UEFA’s executive will meet on Tuesday for a landmark summit set to shape the future of European football.
Radical Champions League reform has been on the cards for so long it became easy to write off as petty politics and posturing between the Continent’s top clubs and the powers-that-be in Nyon.
And while there has, undoubtedly, been plenty of hot air expended by club bosses and UEFA executives on the subject with varying degrees of believability, the prospect of change is now a reality.
The process has been slow, but the Champions League as we know is now on the verge of substantial – and hugely consequential – change.
In recent seasons, Scottish clubs have very much been mere observers of UEFA’s flagship tournament.
However, with the possibility of both Celtic and Rangers competing in next season’s group stage, the issue has become more relevant than ever.
The direction of travel in European football has been set for some time and it’s a path which has primarily benefited clubs in the “top five” leagues – England, Spain, Germany, Italy and France.
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While clubs from these countries, some finishing as low as fourth in their domestic leagues, have been granted free passes into the group stage, the likes of Celtic and Rangers have been presented with seemingly endless qualifying hoops to jump through.
Scotland’s coefficient has now improved to the point, although it took several years, where the Premiership champions are now automatic qualifiers. However, in years to come they could find themselves playing in a very different tournament to the one most fans know and love.
For example, UEFA, in their infinite wisdom, have looked at the breathtaking thrills and spills served up in the knockout stages in recent seasons and proposed that what’s needed is more group games.
One of the most prominent proposed changes would be a group stage that consists of 10 fixtures instead of six which, before anything else, has considerable implications for already-packed domestic schedules.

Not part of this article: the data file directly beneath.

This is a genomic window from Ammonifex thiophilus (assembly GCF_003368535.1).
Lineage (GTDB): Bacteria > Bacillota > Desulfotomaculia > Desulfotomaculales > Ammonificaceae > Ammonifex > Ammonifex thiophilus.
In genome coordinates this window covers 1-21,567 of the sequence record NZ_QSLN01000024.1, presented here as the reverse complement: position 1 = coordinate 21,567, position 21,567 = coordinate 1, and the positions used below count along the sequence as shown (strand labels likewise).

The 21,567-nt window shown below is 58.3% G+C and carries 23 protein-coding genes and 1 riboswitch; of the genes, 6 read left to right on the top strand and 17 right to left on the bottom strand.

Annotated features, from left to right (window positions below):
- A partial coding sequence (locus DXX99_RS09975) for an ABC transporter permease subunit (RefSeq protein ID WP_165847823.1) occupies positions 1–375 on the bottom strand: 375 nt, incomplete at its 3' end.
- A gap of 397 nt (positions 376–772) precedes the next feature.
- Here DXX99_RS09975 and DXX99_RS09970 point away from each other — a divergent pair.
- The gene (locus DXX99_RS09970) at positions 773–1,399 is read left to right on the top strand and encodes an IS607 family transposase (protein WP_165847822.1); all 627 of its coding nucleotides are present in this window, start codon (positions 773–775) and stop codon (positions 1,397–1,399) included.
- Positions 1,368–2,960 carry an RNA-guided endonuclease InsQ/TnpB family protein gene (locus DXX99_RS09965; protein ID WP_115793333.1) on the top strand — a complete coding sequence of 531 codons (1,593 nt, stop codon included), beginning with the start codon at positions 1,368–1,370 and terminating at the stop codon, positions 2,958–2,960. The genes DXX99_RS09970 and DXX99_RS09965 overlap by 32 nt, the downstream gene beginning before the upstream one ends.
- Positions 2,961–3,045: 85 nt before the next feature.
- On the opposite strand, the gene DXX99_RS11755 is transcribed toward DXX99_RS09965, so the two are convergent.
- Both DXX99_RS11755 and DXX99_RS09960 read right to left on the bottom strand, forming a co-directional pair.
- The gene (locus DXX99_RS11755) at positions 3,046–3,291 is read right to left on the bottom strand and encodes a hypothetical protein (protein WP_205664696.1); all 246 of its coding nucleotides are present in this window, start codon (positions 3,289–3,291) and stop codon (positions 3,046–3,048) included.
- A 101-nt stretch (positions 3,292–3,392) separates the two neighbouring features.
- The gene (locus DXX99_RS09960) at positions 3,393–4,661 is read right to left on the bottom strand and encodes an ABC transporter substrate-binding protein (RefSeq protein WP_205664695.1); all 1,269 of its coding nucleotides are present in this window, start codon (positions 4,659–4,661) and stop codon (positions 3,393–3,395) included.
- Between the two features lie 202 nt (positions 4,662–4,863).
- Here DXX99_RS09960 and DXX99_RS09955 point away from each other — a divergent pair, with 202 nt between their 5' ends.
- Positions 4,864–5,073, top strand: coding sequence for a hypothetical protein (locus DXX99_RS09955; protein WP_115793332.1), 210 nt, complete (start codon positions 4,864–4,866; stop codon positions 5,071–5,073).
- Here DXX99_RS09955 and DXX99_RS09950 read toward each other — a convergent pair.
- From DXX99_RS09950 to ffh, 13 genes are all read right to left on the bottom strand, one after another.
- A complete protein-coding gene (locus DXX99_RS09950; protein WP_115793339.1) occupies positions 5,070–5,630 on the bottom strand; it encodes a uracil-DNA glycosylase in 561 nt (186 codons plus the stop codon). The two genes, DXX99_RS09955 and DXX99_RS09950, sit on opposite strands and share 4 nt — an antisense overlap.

That’s just one of the issues on the agenda when the governing body’s top brass meet in Vienna tomorrow.
But perhaps of most interest to Scottish football fans is the debate on future qualification.
From 2024, the Champions League could welcome four extra clubs into the group stage and the debate there is likely to centre on who benefits from that.
There’s an argument in favour of reserving two places for leagues outside the big five, given how heavily those clubs already dominate the tournament.
But there’s another, powerfully backed, argument that all four places should be decided via club coefficient, which would lead to teams qualifying based on their Champions League performance over the past decade.
Now, a cynic might say this is just a safety net to ensure one of Europe’s elite having an aberrational campaign on the domestic front won’t cost them a place at Europe’s top table, but we couldn’t possibly comment.
There’s already a financial chasm between these leagues and the rest, one which Rangers have defied to reach this season’s Europa League Final.
But the system has long been designed in a way that makes such feats an exception to the rule, as evidenced by the increasingly familiar make-up of the Champions League’s latter stages.
Where these extra places are allocated will surely serve as a strong indicator on what UEFA see as football’s future.
Do they want to strike back against the push towards a European Super League which, despite a spectacular backlash to 2021’s attempted launch, hasn’t gone away?
Or will a repackaged Champions League simply continue the slow march towards it under the guise of compromise?
Celtic and Rangers, with the tournament very much back on their radar, will be watching on closely.